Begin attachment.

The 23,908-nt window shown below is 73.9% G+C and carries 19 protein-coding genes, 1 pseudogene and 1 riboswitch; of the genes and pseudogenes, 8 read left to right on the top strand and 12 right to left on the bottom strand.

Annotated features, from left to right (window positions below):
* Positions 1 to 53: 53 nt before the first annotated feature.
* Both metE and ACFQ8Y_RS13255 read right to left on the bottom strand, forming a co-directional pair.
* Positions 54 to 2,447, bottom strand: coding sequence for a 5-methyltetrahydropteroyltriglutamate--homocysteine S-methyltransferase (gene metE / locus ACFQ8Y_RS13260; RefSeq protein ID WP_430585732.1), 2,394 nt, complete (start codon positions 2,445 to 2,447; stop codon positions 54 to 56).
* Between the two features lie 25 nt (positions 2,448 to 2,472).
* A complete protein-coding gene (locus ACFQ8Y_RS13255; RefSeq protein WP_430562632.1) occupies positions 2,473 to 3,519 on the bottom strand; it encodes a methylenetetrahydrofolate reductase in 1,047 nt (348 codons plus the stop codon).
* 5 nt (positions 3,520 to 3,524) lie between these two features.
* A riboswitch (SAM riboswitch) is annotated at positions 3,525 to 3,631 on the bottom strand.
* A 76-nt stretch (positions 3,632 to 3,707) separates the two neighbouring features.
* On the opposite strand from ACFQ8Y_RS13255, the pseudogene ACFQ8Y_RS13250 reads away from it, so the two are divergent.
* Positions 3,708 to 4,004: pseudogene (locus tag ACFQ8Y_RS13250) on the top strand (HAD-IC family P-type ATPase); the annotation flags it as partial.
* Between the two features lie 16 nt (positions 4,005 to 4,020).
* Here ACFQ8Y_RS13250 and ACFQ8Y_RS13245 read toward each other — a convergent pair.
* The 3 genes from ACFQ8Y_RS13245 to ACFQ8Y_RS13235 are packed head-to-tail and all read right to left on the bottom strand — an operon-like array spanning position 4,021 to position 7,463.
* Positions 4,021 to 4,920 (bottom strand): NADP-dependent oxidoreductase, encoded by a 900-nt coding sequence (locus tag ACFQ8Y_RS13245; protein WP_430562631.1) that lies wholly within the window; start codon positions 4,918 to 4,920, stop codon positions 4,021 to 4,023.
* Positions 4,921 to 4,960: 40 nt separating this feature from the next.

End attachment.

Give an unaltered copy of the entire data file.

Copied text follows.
The 23,908-nt window shown below is 73.9% G+C and carries 19 protein-coding genes, 1 pseudogene and 1 riboswitch; of the genes and pseudogenes, 8 read left to right on the top strand and 12 right to left on the bottom strand.

Annotated features, from left to right (window positions below):
* Positions 1 to 53: 53 nt before the first annotated feature.
* Both metE and ACFQ8Y_RS13255 read right to left on the bottom strand, forming a co-directional pair.
* Positions 54 to 2,447, bottom strand: coding sequence for a 5-methyltetrahydropteroyltriglutamate--homocysteine S-methyltransferase (gene metE / locus ACFQ8Y_RS13260; RefSeq protein ID WP_430585732.1), 2,394 nt, complete (start codon positions 2,445 to 2,447; stop codon positions 54 to 56).
* Between the two features lie 25 nt (positions 2,448 to 2,472).
* A complete protein-coding gene (locus ACFQ8Y_RS13255; RefSeq protein WP_430562632.1) occupies positions 2,473 to 3,519 on the bottom strand; it encodes a methylenetetrahydrofolate reductase in 1,047 nt (348 codons plus the stop codon).
* 5 nt (positions 3,520 to 3,524) lie between these two features.
* A riboswitch (SAM riboswitch) is annotated at positions 3,525 to 3,631 on the bottom strand.
* A 76-nt stretch (positions 3,632 to 3,707) separates the two neighbouring features.
* On the opposite strand from ACFQ8Y_RS13255, the pseudogene ACFQ8Y_RS13250 reads away from it, so the two are divergent.
* Positions 3,708 to 4,004: pseudogene (locus tag ACFQ8Y_RS13250) on the top strand (HAD-IC family P-type ATPase); the annotation flags it as partial.
* Between the two features lie 16 nt (positions 4,005 to 4,020).
* Here ACFQ8Y_RS13250 and ACFQ8Y_RS13245 read toward each other — a convergent pair.
* The 3 genes from ACFQ8Y_RS13245 to ACFQ8Y_RS13235 are packed head-to-tail and all read right to left on the bottom strand — an operon-like array spanning position 4,021 to position 7,463.
* Positions 4,021 to 4,920 (bottom strand): NADP-dependent oxidoreductase, encoded by a 900-nt coding sequence (locus tag ACFQ8Y_RS13245; protein WP_430562631.1) that lies wholly within the window; start codon positions 4,918 to 4,920, stop codon positions 4,021 to 4,023.
* Positions 4,921 to 4,960: 40 nt separating this feature from the next.